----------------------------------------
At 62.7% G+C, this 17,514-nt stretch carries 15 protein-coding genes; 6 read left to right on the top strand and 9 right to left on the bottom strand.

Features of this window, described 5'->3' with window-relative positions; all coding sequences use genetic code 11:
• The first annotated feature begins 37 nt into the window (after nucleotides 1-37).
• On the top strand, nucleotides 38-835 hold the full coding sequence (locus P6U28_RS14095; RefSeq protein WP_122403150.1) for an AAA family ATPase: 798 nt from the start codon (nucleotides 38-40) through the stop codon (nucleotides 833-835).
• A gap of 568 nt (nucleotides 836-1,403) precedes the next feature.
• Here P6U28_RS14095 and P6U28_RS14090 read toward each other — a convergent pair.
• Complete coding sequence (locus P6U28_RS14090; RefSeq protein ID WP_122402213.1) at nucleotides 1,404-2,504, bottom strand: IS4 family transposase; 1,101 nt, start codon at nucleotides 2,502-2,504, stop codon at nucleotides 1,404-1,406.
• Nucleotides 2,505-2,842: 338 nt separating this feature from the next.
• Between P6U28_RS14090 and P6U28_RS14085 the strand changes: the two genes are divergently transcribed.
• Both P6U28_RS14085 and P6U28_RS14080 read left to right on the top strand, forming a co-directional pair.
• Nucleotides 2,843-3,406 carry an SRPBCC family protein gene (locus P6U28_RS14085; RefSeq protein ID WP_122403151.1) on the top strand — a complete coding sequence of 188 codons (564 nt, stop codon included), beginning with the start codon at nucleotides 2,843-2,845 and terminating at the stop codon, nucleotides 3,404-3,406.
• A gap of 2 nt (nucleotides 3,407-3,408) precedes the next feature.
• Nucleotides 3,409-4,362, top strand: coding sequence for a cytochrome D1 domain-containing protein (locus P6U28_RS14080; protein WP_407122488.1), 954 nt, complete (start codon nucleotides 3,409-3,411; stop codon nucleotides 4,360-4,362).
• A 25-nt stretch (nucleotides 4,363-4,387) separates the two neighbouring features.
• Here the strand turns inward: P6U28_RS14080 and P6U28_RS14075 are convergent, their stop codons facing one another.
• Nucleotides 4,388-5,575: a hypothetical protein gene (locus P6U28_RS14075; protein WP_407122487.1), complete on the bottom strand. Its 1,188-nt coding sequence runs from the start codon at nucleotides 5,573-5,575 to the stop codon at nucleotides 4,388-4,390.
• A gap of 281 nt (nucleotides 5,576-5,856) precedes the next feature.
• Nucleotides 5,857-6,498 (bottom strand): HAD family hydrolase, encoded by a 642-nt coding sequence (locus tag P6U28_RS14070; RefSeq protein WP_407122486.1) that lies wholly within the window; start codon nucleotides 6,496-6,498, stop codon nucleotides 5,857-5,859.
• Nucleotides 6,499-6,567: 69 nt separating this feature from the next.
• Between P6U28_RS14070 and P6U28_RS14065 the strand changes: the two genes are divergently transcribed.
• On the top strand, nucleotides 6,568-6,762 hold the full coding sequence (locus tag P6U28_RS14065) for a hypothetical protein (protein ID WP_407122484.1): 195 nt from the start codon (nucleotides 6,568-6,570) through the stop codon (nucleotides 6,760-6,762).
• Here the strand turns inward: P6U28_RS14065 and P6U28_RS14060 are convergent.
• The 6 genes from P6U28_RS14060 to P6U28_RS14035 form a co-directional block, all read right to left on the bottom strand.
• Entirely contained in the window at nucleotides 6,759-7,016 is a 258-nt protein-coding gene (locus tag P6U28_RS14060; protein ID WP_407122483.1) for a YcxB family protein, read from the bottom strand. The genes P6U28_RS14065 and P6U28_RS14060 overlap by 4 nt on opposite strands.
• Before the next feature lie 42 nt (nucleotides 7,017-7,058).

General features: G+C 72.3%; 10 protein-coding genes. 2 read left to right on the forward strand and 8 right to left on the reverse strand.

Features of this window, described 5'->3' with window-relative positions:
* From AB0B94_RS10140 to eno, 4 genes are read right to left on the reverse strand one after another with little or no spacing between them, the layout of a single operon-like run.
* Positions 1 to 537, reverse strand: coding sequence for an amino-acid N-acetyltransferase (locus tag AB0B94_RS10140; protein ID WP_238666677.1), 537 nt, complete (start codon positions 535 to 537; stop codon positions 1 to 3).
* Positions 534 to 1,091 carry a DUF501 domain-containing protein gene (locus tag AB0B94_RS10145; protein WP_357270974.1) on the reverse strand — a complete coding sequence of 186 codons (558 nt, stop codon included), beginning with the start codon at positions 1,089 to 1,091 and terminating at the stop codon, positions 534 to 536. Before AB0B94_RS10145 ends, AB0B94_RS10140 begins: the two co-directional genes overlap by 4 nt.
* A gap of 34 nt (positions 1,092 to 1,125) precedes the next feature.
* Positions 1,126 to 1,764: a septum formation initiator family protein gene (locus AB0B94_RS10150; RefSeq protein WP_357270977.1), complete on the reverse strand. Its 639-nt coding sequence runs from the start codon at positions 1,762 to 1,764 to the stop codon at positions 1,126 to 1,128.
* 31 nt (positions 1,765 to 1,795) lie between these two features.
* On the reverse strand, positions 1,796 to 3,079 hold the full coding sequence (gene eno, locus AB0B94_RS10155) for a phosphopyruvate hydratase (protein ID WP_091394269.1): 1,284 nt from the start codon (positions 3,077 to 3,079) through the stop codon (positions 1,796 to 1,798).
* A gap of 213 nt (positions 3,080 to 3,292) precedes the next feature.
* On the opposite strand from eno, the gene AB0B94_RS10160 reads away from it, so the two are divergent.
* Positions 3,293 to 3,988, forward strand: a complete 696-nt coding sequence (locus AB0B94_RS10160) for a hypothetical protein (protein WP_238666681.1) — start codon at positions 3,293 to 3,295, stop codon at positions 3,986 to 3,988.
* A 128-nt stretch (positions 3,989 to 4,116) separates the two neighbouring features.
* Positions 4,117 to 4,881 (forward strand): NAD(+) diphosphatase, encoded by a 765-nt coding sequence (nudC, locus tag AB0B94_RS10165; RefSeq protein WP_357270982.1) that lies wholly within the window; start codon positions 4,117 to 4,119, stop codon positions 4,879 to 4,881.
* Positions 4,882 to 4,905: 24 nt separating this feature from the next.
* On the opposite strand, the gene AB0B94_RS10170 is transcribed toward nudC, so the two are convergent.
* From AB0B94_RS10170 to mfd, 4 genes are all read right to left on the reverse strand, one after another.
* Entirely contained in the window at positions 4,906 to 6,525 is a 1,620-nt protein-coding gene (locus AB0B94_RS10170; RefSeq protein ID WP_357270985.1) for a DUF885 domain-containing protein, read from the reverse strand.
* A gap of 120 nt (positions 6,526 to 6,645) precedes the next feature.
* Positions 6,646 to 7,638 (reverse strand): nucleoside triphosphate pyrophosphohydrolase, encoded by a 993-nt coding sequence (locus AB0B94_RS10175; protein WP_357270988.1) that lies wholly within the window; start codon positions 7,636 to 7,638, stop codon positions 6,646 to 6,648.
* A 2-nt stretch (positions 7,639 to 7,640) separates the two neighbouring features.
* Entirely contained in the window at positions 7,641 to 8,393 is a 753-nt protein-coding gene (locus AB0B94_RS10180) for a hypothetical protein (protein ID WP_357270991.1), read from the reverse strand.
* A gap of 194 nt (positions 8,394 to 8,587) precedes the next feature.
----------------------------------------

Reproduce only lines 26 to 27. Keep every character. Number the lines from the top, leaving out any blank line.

General features: G+C 72.3%; 10 protein-coding genes. 2 read left to right on the forward strand and 8 right to left on the reverse strand.

Features of this window, described 5'->3' with window-relative positions: